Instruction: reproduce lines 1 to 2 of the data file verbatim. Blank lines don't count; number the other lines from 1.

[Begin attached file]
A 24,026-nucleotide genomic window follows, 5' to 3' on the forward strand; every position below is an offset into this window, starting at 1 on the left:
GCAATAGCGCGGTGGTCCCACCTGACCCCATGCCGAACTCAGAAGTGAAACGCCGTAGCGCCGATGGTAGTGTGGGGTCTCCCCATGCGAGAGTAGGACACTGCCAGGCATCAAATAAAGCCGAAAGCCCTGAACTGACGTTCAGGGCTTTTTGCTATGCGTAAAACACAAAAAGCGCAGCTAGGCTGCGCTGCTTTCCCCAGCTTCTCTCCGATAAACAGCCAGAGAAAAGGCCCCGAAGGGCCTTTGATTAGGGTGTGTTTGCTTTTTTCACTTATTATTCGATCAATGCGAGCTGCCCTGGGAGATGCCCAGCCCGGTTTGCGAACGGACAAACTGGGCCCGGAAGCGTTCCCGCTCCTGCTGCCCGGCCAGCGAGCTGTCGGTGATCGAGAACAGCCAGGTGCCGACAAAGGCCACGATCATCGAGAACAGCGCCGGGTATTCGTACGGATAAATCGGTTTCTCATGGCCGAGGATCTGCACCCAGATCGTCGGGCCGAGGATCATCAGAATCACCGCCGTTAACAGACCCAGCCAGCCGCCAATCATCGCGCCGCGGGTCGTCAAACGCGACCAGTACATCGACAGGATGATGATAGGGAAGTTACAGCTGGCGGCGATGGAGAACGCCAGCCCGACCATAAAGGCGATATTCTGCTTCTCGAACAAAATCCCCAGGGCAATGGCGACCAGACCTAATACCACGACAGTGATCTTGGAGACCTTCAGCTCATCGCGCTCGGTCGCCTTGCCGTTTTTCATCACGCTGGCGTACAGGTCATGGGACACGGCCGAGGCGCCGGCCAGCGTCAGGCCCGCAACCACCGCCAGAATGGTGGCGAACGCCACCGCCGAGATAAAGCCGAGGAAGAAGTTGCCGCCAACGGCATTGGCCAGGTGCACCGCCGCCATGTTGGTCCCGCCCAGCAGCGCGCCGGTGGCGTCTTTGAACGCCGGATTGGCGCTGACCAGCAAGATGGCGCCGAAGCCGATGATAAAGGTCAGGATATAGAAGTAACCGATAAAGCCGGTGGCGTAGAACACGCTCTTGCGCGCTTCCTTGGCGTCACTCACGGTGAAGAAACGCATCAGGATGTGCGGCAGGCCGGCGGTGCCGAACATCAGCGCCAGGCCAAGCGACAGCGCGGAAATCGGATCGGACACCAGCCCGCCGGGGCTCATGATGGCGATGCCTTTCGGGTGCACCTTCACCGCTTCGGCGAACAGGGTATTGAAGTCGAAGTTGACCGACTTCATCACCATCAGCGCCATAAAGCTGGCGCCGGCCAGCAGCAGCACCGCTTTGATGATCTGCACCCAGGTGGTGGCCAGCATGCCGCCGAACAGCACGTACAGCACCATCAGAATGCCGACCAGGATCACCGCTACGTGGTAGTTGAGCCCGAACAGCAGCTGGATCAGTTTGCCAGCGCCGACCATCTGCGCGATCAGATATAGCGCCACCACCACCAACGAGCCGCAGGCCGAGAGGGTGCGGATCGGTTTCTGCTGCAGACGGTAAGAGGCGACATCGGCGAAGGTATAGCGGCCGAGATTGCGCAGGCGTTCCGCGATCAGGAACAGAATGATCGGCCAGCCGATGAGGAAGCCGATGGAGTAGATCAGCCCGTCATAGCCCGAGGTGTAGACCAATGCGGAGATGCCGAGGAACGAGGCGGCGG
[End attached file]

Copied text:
A 24,026-nucleotide genomic window follows, 5' to 3' on the forward strand; every position below is an offset into this window, starting at 1 on the left:
GCAATAGCGCGGTGGTCCCACCTGACCCCATGCCGAACTCAGAAGTGAAACGCCGTAGCGCCGATGGTAGTGTGGGGTCTCCCCATGCGAGAGTAGGACACTGCCAGGCATCAAATAAAGCCGAAAGCCCTGAACTGACGTTCAGGGCTTTTTGCTATGCGTAAAACACAAAAAGCGCAGCTAGGCTGCGCTGCTTTCCCCAGCTTCTCTCCGATAAACAGCCAGAGAAAAGGCCCCGAAGGGCCTTTGATTAGGGTGTGTTTGCTTTTTTCACTTATTATTCGATCAATGCGAGCTGCCCTGGGAGATGCCCAGCCCGGTTTGCGAACGGACAAACTGGGCCCGGAAGCGTTCCCGCTCCTGCTGCCCGGCCAGCGAGCTGTCGGTGATCGAGAACAGCCAGGTGCCGACAAAGGCCACGATCATCGAGAACAGCGCCGGGTATTCGTACGGATAAATCGGTTTCTCATGGCCGAGGATCTGCACCCAGATCGTCGGGCCGAGGATCATCAGAATCACCGCCGTTAACAGACCCAGCCAGCCGCCAATCATCGCGCCGCGGGTCGTCAAACGCGACCAGTACATCGACAGGATGATGATAGGGAAGTTACAGCTGGCGGCGATGGAGAACGCCAGCCCGACCATAAAGGCGATATTCTGCTTCTCGAACAAAATCCCCAGGGCAATGGCGACCAGACCTAATACCACGACAGTGATCTTGGAGACCTTCAGCTCATCGCGCTCGGTCGCCTTGCCGTTTTTCATCACGCTGGCGTACAGGTCATGGGACACGGCCGAGGCGCCGGCCAGCGTCAGGCCCGCAACCACCGCCAGAATGGTGGCGAACGCCACCGCCGAGATAAAGCCGAGGAAGAAGTTGCCGCCAACGGCATTGGCCAGGTGCACCGCCGCCATGTTGGTCCCGCCCAGCAGCGCGCCGGTGGCGTCTTTGAACGCCGGATTGGCGCTGACCAGCAAGATGGCGCCGAAGCCGATGATAAAGGTCAGGATATAGAAGTAACCGATAAAGCCGGTGGCGTAGAACACGCTCTTGCGCGCTTCCTTGGCGTCACTCACGGTGAAGAAACGCATCAGGATGTGCGGCAGGCCGGCGGTGCCGAACATCAGCGCCAGGCCAAGCGACAGCGCGGAAATCGGATCGGACACCAGCCCGCCGGGGCTCATGATGGCGATGCCTTTCGGGTGCACCTTCACCGCTTCGGCGAACAGGGTATTGAAGTCGAAGTTGACCGACTTCATCACCATCAGCGCCATAAAGCTGGCGCCGGCCAGCAGCAGCACCGCTTTGATGATCTGCACCCAGGTGGTGGCCAGCATGCCGCCGAACAGCACGTACAGCACCATCAGAATGCCGACCAGGATCACCGCTACGTGGTAGTTGAGCCCGAACAGCAGCTGGATCAGTTTGCCAGCGCCGACCATCTGCGCGATCAGATATAGCGCCACCACCACCAACGAGCCGCAGGCCGAGAGGGTGCGGATCGGTTTCTGCTGCAGACGGTAAGAGGCGACATCGGCGAAGGTATAGCGGCCGAGATTGCGCAGGCGTTCCGCGATCAGGAACAGAATGATCGGCCAGCCGATGAGGAAGCCGATGGAGTAGATCAGCCCGTCATAGCCCGAGGTGTAGACCAATGCGGAGATGCCGAGGAACGAGGCGGCGG